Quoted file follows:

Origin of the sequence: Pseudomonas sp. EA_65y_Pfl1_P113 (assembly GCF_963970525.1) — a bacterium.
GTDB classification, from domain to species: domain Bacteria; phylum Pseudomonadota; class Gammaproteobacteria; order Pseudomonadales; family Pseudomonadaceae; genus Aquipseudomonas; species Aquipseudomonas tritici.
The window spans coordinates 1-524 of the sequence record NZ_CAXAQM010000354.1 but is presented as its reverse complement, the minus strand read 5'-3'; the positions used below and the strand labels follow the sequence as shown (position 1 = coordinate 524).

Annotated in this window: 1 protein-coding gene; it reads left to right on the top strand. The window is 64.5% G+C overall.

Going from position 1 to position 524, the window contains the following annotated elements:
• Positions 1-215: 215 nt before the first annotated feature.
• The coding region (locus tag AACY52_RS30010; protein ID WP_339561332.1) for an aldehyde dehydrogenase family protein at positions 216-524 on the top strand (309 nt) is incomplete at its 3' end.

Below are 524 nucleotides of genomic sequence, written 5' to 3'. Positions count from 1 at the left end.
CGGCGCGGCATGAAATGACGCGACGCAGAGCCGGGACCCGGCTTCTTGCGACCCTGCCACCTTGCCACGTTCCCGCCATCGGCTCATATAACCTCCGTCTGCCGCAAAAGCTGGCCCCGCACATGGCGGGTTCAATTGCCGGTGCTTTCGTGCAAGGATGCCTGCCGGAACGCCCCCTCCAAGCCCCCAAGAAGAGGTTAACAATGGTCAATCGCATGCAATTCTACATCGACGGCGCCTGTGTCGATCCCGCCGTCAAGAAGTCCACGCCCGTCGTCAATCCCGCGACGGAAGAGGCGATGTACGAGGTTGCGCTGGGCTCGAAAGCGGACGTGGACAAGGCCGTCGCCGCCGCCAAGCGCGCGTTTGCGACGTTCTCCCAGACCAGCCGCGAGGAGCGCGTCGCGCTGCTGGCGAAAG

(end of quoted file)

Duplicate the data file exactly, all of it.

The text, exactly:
Origin of the sequence: Pseudomonas sp. EA_65y_Pfl1_P113 (assembly GCF_963970525.1) — a bacterium.
GTDB classification, from domain to species: domain Bacteria; phylum Pseudomonadota; class Gammaproteobacteria; order Pseudomonadales; family Pseudomonadaceae; genus Aquipseudomonas; species Aquipseudomonas tritici.
The window spans coordinates 1-524 of the sequence record NZ_CAXAQM010000354.1 but is presented as its reverse complement, the minus strand read 5'-3'; the positions used below and the strand labels follow the sequence as shown (position 1 = coordinate 524).

Annotated in this window: 1 protein-coding gene; it reads left to right on the top strand. The window is 64.5% G+C overall.

Going from position 1 to position 524, the window contains the following annotated elements:
• Positions 1-215: 215 nt before the first annotated feature.
• The coding region (locus tag AACY52_RS30010; protein ID WP_339561332.1) for an aldehyde dehydrogenase family protein at positions 216-524 on the top strand (309 nt) is incomplete at its 3' end.

Below are 524 nucleotides of genomic sequence, written 5' to 3'. Positions count from 1 at the left end.
CGGCGCGGCATGAAATGACGCGACGCAGAGCCGGGACCCGGCTTCTTGCGACCCTGCCACCTTGCCACGTTCCCGCCATCGGCTCATATAACCTCCGTCTGCCGCAAAAGCTGGCCCCGCACATGGCGGGTTCAATTGCCGGTGCTTTCGTGCAAGGATGCCTGCCGGAACGCCCCCTCCAAGCCCCCAAGAAGAGGTTAACAATGGTCAATCGCATGCAATTCTACATCGACGGCGCCTGTGTCGATCCCGCCGTCAAGAAGTCCACGCCCGTCGTCAATCCCGCGACGGAAGAGGCGATGTACGAGGTTGCGCTGGGCTCGAAAGCGGACGTGGACAAGGCCGTCGCCGCCGCCAAGCGCGCGTTTGCGACGTTCTCCCAGACCAGCCGCGAGGAGCGCGTCGCGCTGCTGGCGAAAG